Brilliant, it's been best mix. Had we handpicked, we probably wouldn't have handpicked the group that got together so the fact that people voted with their feet and joined was excellent [internal facilitator]The younger teachers were valued by their more experienced colleagues for their up to date theoretical perspectives and for their "energy and enthusiasm and different view of the world" (HOD). The less experienced teachers valued the depth of professional knowledge of their senior colleagues, and their ability to articulate a vision for the school. One young group member suggested that the involvement of teachers with no positional power demonstrated that IDEAS was not a 'top-down' initiative, which helped to give the group credibility among the rest of the staff.
Having volunteered, the members of the group began a rich and rewarding professional journey. While everyone had initially had the option of volunteering, the fact that this window of opportunity had opened and then closed caused some disquiet. One teacher not involved referred to the group's 'secret meetings' and 'secret business' and another commented on the 'lack of consultation' in its formation. One IDEAS group member observed:
I think sometimes maybe there is even a little bit of resentment by people outside of that group because it's "that group" that works together. We really need to sell to them that it is not just a close-knit community with a secret handshake...why don't [they] just see the learning! [Paul]
We had this really productive whole staff meeting where people were talking enthusiastically and energetically about the school and I just kept thinking, we've captured something here, it's the hearts and minds stuff that I feel so strongly about.By the middle of 1999, the IDEAS group was working on a vision statement supported by a series of concepts and questions designed to guide practice (refer Appendix 3). The experiences related with its use capture the effect this process had on their learning.
For some, growth involved letting go. The internal facilitator (and deputy principal) acknowledged she had learned to go to meetings with no pre-determined ideas rather than with "the big picture" and "the road to get there" in mind. It is perhaps not coincidental that other leaders emerged. IDEAS group members reported that one young teacher whose leadership potential had not previously been recognised, "...came forward as a real leader right from the start" while the "enormous potential" and readiness for increased responsibility of another inexperienced teacher was recognised. The comments of one of these young teachers illustrates the positive nature of her increasing confidence:
I think I see myself as continuing to grow as a professional teacher in terms of critical discussion and also teaching and learning and developing my skills in that area and I see myself as really participating in the overall direction of the school and our role with the community which I think is changing. [Michelle]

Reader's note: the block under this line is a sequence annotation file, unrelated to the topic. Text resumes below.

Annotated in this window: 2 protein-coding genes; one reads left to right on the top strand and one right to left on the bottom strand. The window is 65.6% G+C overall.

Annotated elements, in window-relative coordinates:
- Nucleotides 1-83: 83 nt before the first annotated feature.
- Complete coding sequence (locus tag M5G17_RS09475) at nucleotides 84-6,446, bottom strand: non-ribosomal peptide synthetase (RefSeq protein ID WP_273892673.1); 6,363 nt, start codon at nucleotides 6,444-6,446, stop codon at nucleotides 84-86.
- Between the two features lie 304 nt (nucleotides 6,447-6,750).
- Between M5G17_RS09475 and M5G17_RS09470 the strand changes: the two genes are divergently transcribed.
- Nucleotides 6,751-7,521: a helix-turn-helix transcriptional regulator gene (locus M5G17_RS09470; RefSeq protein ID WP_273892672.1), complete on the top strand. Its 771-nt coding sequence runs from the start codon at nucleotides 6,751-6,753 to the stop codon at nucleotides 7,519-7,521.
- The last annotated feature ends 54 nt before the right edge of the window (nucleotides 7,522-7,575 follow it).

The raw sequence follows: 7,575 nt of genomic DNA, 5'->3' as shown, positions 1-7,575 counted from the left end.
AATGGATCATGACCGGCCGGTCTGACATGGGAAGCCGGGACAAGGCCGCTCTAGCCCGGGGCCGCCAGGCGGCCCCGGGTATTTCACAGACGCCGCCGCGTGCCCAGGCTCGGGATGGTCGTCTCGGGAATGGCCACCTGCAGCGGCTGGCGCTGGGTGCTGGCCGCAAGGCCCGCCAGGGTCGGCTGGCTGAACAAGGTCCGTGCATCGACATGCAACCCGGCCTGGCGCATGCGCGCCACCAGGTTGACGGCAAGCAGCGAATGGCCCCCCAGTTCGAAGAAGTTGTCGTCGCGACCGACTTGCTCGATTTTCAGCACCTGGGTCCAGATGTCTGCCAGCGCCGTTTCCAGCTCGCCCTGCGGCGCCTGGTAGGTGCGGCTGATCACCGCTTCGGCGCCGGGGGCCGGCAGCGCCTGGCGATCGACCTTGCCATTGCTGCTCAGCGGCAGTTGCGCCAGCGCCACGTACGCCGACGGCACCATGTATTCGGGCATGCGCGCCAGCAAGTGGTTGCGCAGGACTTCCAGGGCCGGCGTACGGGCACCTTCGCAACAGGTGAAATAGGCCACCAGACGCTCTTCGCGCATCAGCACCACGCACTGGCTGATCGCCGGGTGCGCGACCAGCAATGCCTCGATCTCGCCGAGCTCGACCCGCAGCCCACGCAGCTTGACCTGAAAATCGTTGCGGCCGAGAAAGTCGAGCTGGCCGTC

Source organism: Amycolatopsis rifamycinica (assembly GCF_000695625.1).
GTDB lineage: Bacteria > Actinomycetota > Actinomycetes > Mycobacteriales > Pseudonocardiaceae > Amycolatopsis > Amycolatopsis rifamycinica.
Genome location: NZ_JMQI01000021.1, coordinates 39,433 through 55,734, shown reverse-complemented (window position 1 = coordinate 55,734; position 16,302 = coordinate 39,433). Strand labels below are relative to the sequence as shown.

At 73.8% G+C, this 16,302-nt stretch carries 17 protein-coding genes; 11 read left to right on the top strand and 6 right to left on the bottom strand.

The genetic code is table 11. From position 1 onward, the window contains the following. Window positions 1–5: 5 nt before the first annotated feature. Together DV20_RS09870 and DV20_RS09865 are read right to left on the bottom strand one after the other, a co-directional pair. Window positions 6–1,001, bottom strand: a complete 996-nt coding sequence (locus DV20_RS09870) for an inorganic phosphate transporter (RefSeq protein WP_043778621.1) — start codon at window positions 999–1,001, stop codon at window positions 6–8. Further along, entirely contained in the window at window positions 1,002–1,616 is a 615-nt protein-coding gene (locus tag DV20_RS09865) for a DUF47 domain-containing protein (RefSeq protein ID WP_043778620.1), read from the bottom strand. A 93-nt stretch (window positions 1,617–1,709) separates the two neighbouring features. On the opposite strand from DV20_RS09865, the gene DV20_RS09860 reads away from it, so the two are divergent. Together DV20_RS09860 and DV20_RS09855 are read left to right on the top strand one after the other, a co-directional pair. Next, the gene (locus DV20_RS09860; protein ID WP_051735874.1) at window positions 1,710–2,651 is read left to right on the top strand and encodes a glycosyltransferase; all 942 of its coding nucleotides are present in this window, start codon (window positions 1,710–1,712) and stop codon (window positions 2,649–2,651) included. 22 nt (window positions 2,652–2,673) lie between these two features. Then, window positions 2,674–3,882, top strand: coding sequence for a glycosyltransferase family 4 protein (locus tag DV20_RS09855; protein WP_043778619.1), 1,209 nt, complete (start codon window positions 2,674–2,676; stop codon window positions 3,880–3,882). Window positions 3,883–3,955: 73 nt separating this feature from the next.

The process was messy, and often the way forward was not clear. The group had to deal with ambiguity and uncertainly - there were times that they did not know where they were going. Progress came through professional dialogue, which was energising for the group. Being able to "talk about what [we] were doing in the classroom with absolute enthusiasm" helped to build the type of cohesiveness where all views were valued. The group operated in an environment where differences were explored and all contributions valued:
...we were very open to the fact that everybody had the right to say whatever they wanted to...it was good to see everybody's different point of view and... see where those differences were and why they were different. [John]
The following are examples of what various participants described they had learned as a group:
...all the stuff that I've read about for years I'm actually seeing enacted and the thing about professional learning communities - the dialogue, the shared dialogue, that was happening in that group. [It] was really quite significant [with]...people genuinely having to think and reflect and draw on the inner professionalism that they hadn't had to think about for a long time....we were happy to listen to each others ideology and belief systems and it even got to the point where we could argue and challenge what each other thought and felt and how that impacted on the school. [We]...had a really clear idea of what we stood for and, and what our common and shared beliefs and purposes were.
...because of that shared ownership of understanding...those concepts can underpin practice and whether it's about...evaluating a leadership camp or whether it's about planning a unit or assessing a unit, the shared belief in those concepts can be powerful in what you're doing [internal facilitator]Each of the IDEAS group members chose what they were going to do to trial what they had created. Some used the concepts and questions to plan units, some to inform their classroom practice in an explicit way, and some to evaluate units of work or specific projects.